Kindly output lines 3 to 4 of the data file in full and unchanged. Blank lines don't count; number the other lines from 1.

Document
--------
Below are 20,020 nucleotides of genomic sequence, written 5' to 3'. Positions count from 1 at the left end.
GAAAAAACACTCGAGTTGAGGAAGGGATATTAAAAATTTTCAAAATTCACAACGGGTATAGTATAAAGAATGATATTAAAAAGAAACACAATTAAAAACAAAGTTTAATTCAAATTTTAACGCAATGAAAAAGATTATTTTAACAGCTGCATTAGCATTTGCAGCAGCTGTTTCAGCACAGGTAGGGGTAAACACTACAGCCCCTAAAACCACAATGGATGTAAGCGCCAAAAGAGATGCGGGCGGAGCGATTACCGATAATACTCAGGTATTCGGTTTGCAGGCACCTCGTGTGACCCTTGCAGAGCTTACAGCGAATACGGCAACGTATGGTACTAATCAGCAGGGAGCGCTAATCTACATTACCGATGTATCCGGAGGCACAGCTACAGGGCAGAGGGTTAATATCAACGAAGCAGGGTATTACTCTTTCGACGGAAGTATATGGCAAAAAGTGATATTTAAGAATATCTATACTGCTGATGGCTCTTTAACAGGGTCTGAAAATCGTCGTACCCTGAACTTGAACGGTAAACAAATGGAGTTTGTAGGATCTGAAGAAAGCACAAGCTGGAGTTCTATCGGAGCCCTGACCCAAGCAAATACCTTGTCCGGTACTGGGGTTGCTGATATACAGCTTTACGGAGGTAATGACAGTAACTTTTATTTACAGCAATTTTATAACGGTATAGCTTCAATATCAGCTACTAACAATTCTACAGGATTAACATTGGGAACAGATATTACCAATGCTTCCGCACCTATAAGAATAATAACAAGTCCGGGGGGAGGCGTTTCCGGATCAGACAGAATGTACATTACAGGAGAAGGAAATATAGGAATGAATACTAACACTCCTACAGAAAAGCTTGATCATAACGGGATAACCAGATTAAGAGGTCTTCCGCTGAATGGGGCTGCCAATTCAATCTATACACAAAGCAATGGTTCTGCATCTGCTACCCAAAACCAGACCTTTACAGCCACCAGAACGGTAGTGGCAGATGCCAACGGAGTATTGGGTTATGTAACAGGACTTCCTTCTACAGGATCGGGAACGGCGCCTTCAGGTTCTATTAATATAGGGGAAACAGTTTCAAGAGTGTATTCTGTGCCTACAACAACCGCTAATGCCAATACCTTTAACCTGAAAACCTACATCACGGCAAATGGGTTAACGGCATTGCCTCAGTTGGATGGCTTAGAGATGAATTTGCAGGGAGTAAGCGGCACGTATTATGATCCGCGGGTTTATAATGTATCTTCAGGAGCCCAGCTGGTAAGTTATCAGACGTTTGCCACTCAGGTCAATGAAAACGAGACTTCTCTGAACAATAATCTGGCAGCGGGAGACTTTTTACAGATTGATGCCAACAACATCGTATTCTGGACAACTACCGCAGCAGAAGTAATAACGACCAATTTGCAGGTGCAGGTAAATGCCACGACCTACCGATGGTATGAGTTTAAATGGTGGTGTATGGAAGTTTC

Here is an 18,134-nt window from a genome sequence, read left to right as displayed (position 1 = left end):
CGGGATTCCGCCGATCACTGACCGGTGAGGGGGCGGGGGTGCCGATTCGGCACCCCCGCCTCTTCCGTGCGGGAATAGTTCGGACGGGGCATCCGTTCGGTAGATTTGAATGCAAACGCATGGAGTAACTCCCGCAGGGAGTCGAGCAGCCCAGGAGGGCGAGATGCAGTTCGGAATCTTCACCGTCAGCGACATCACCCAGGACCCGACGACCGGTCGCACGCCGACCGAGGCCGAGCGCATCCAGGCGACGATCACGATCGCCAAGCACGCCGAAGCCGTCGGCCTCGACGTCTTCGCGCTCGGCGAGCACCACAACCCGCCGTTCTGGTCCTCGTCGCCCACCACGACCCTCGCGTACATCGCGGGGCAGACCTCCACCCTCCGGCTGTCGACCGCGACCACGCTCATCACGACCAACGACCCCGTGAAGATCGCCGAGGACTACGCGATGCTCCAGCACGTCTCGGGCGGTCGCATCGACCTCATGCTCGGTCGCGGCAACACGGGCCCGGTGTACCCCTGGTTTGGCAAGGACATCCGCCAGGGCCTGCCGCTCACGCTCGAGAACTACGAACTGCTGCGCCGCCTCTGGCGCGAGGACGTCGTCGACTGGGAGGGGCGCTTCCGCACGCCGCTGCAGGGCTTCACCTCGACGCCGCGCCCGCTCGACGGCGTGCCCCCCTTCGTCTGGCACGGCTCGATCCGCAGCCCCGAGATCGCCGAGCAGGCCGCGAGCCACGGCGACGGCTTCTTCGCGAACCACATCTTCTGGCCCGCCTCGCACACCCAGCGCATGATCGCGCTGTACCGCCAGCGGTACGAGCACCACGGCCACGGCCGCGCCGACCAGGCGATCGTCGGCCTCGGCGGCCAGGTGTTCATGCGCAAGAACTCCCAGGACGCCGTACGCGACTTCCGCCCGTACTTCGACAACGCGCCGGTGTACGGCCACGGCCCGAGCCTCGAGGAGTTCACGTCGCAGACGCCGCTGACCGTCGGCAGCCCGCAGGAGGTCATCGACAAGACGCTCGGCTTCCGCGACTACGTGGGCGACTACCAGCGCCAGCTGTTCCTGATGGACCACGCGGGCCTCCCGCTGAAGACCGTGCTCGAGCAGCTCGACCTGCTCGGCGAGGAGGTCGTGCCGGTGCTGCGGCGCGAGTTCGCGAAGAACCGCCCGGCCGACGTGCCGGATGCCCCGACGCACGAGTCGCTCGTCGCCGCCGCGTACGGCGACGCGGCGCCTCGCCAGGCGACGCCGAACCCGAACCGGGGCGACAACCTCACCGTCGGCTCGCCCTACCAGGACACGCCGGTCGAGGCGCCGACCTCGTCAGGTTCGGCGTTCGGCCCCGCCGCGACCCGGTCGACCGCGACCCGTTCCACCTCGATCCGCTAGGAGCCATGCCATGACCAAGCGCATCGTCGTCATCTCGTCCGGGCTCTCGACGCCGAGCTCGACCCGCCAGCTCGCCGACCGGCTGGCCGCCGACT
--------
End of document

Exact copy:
Here is an 18,134-nt window from a genome sequence, read left to right as displayed (position 1 = left end):
CGGGATTCCGCCGATCACTGACCGGTGAGGGGGCGGGGGTGCCGATTCGGCACCCCCGCCTCTTCCGTGCGGGAATAGTTCGGACGGGGCATCCGTTCGGTAGATTTGAATGCAAACGCATGGAGTAACTCCCGCAGGGAGTCGAGCAGCCCAGGAGGGCGAGATGCAGTTCGGAATCTTCACCGTCAGCGACATCACCCAGGACCCGACGACCGGTCGCACGCCGACCGAGGCCGAGCGCATCCAGGCGACGATCACGATCGCCAAGCACGCCGAAGCCGTCGGCCTCGACGTCTTCGCGCTCGGCGAGCACCACAACCCGCCGTTCTGGTCCTCGTCGCCCACCACGACCCTCGCGTACATCGCGGGGCAGACCTCCACCCTCCGGCTGTCGACCGCGACCACGCTCATCACGACCAACGACCCCGTGAAGATCGCCGAGGACTACGCGATGCTCCAGCACGTCTCGGGCGGTCGCATCGACCTCATGCTCGGTCGCGGCAACACGGGCCCGGTGTACCCCTGGTTTGGCAAGGACATCCGCCAGGGCCTGCCGCTCACGCTCGAGAACTACGAACTGCTGCGCCGCCTCTGGCGCGAGGACGTCGTCGACTGGGAGGGGCGCTTCCGCACGCCGCTGCAGGGCTTCACCTCGACGCCGCGCCCGCTCGACGGCGTGCCCCCCTTCGTCTGGCACGGCTCGATCCGCAGCCCCGAGATCGCCGAGCAGGCCGCGAGCCACGGCGACGGCTTCTTCGCGAACCACATCTTCTGGCCCGCCTCGCACACCCAGCGCATGATCGCGCTGTACCGCCAGCGGTACGAGCACCACGGCCACGGCCGCGCCGACCAGGCGATCGTCGGCCTCGGCGGCCAGGTGTTCATGCGCAAGAACTCCCAGGACGCCGTACGCGACTTCCGCCCGTACTTCGACAACGCGCCGGTGTACGGCCACGGCCCGAGCCTCGAGGAGTTCACGTCGCAGACGCCGCTGACCGTCGGCAGCCCGCAGGAGGTCATCGACAAGACGCTCGGCTTCCGCGACTACGTGGGCGACTACCAGCGCCAGCTGTTCCTGATGGACCACGCGGGCCTCCCGCTGAAGACCGTGCTCGAGCAGCTCGACCTGCTCGGCGAGGAGGTCGTGCCGGTGCTGCGGCGCGAGTTCGCGAAGAACCGCCCGGCCGACGTGCCGGATGCCCCGACGCACGAGTCGCTCGTCGCCGCCGCGTACGGCGACGCGGCGCCTCGCCAGGCGACGCCGAACCCGAACCGGGGCGACAACCTCACCGTCGGCTCGCCCTACCAGGACACGCCGGTCGAGGCGCCGACCTCGTCAGGTTCGGCGTTCGGCCCCGCCGCGACCCGGTCGACCGCGACCCGTTCCACCTCGATCCGCTAGGAGCCATGCCATGACCAAGCGCATCGTCGTCATCTCGTCCGGGCTCTCGACGCCGAGCTCGACCCGCCAGCTCGCCGACCGGCTGGCCGCCGACT